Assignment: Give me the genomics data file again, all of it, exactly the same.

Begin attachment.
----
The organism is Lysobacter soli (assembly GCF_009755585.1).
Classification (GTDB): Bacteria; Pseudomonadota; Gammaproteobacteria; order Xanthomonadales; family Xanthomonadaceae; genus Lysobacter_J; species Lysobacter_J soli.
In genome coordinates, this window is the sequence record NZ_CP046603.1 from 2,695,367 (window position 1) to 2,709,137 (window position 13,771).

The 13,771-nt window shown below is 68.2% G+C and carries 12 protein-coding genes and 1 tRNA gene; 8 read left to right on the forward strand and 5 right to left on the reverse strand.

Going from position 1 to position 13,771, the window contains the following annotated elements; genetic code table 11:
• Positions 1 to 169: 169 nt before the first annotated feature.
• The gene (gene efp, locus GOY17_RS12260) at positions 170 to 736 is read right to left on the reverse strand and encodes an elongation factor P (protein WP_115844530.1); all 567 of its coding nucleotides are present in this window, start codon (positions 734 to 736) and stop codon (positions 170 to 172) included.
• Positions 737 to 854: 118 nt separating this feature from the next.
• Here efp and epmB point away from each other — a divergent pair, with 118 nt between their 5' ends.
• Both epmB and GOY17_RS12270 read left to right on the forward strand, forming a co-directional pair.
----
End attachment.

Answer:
The organism is Lysobacter soli (assembly GCF_009755585.1).
Classification (GTDB): Bacteria; Pseudomonadota; Gammaproteobacteria; order Xanthomonadales; family Xanthomonadaceae; genus Lysobacter_J; species Lysobacter_J soli.
In genome coordinates, this window is the sequence record NZ_CP046603.1 from 2,695,367 (window position 1) to 2,709,137 (window position 13,771).

The 13,771-nt window shown below is 68.2% G+C and carries 12 protein-coding genes and 1 tRNA gene; 8 read left to right on the forward strand and 5 right to left on the reverse strand.

Going from position 1 to position 13,771, the window contains the following annotated elements; genetic code table 11:
• Positions 1 to 169: 169 nt before the first annotated feature.
• The gene (gene efp, locus GOY17_RS12260) at positions 170 to 736 is read right to left on the reverse strand and encodes an elongation factor P (protein WP_115844530.1); all 567 of its coding nucleotides are present in this window, start codon (positions 734 to 736) and stop codon (positions 170 to 172) included.
• Positions 737 to 854: 118 nt separating this feature from the next.
• Here efp and epmB point away from each other — a divergent pair, with 118 nt between their 5' ends.
• Both epmB and GOY17_RS12270 read left to right on the forward strand, forming a co-directional pair.